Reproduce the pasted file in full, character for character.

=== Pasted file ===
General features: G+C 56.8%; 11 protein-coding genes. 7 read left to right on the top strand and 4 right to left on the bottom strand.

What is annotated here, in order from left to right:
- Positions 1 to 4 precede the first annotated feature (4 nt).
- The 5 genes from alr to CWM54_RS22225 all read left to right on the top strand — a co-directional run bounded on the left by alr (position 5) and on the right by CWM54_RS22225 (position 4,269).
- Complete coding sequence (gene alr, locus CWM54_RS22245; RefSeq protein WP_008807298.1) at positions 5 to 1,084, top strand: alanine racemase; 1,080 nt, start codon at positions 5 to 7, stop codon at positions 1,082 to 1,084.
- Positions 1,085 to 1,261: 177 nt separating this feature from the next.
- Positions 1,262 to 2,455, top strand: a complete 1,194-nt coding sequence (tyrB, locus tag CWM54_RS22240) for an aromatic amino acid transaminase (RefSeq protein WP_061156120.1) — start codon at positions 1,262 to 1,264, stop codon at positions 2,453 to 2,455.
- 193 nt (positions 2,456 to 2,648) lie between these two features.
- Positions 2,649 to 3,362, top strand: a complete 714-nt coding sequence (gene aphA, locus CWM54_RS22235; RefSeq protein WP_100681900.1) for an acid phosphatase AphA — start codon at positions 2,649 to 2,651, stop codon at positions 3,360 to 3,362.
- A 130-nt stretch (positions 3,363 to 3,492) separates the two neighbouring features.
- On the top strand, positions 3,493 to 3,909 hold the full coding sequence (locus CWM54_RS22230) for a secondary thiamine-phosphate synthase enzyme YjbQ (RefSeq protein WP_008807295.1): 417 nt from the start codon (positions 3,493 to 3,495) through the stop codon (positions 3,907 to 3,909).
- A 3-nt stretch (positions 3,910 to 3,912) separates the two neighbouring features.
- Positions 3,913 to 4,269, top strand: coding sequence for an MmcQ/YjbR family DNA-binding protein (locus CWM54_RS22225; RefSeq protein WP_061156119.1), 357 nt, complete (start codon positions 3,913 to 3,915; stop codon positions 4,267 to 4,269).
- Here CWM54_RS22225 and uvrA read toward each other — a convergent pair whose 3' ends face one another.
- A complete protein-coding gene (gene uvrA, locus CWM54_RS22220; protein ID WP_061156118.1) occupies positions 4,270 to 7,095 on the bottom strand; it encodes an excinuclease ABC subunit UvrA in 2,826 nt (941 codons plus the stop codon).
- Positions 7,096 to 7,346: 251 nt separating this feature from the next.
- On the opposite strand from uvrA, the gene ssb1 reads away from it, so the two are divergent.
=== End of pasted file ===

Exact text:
General features: G+C 56.8%; 11 protein-coding genes. 7 read left to right on the top strand and 4 right to left on the bottom strand.

What is annotated here, in order from left to right:
- Positions 1 to 4 precede the first annotated feature (4 nt).
- The 5 genes from alr to CWM54_RS22225 all read left to right on the top strand — a co-directional run bounded on the left by alr (position 5) and on the right by CWM54_RS22225 (position 4,269).
- Complete coding sequence (gene alr, locus CWM54_RS22245; RefSeq protein WP_008807298.1) at positions 5 to 1,084, top strand: alanine racemase; 1,080 nt, start codon at positions 5 to 7, stop codon at positions 1,082 to 1,084.
- Positions 1,085 to 1,261: 177 nt separating this feature from the next.
- Positions 1,262 to 2,455, top strand: a complete 1,194-nt coding sequence (tyrB, locus tag CWM54_RS22240) for an aromatic amino acid transaminase (RefSeq protein WP_061156120.1) — start codon at positions 1,262 to 1,264, stop codon at positions 2,453 to 2,455.
- 193 nt (positions 2,456 to 2,648) lie between these two features.
- Positions 2,649 to 3,362, top strand: a complete 714-nt coding sequence (gene aphA, locus CWM54_RS22235; RefSeq protein WP_100681900.1) for an acid phosphatase AphA — start codon at positions 2,649 to 2,651, stop codon at positions 3,360 to 3,362.
- A 130-nt stretch (positions 3,363 to 3,492) separates the two neighbouring features.
- On the top strand, positions 3,493 to 3,909 hold the full coding sequence (locus CWM54_RS22230) for a secondary thiamine-phosphate synthase enzyme YjbQ (RefSeq protein WP_008807295.1): 417 nt from the start codon (positions 3,493 to 3,495) through the stop codon (positions 3,907 to 3,909).
- A 3-nt stretch (positions 3,910 to 3,912) separates the two neighbouring features.
- Positions 3,913 to 4,269, top strand: coding sequence for an MmcQ/YjbR family DNA-binding protein (locus CWM54_RS22225; RefSeq protein WP_061156119.1), 357 nt, complete (start codon positions 3,913 to 3,915; stop codon positions 4,267 to 4,269).
- Here CWM54_RS22225 and uvrA read toward each other — a convergent pair whose 3' ends face one another.
- A complete protein-coding gene (gene uvrA, locus CWM54_RS22220; protein ID WP_061156118.1) occupies positions 4,270 to 7,095 on the bottom strand; it encodes an excinuclease ABC subunit UvrA in 2,826 nt (941 codons plus the stop codon).
- Positions 7,096 to 7,346: 251 nt separating this feature from the next.
- On the opposite strand from uvrA, the gene ssb1 reads away from it, so the two are divergent.